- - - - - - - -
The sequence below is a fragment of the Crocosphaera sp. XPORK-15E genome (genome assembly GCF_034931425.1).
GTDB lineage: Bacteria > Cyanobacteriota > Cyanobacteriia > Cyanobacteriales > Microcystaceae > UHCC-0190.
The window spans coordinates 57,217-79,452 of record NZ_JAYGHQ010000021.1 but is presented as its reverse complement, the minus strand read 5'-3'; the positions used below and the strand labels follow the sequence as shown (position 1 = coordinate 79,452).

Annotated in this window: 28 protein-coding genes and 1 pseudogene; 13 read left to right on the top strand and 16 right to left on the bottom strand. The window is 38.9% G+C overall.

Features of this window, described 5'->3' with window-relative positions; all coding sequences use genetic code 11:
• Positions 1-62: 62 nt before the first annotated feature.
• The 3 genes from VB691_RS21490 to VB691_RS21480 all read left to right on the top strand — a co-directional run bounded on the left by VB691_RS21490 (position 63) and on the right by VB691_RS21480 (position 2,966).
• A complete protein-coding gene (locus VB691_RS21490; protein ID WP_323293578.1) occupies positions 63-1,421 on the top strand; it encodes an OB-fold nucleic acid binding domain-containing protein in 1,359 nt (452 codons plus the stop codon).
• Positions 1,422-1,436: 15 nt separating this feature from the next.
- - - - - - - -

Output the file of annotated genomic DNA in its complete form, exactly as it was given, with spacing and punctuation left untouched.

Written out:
The sequence below is a fragment of the Crocosphaera sp. XPORK-15E genome (genome assembly GCF_034931425.1).
GTDB lineage: Bacteria > Cyanobacteriota > Cyanobacteriia > Cyanobacteriales > Microcystaceae > UHCC-0190.
The window spans coordinates 57,217-79,452 of record NZ_JAYGHQ010000021.1 but is presented as its reverse complement, the minus strand read 5'-3'; the positions used below and the strand labels follow the sequence as shown (position 1 = coordinate 79,452).

Annotated in this window: 28 protein-coding genes and 1 pseudogene; 13 read left to right on the top strand and 16 right to left on the bottom strand. The window is 38.9% G+C overall.

Features of this window, described 5'->3' with window-relative positions; all coding sequences use genetic code 11:
• Positions 1-62: 62 nt before the first annotated feature.
• The 3 genes from VB691_RS21490 to VB691_RS21480 all read left to right on the top strand — a co-directional run bounded on the left by VB691_RS21490 (position 63) and on the right by VB691_RS21480 (position 2,966).
• A complete protein-coding gene (locus VB691_RS21490; protein ID WP_323293578.1) occupies positions 63-1,421 on the top strand; it encodes an OB-fold nucleic acid binding domain-containing protein in 1,359 nt (452 codons plus the stop codon).
• Positions 1,422-1,436: 15 nt separating this feature from the next.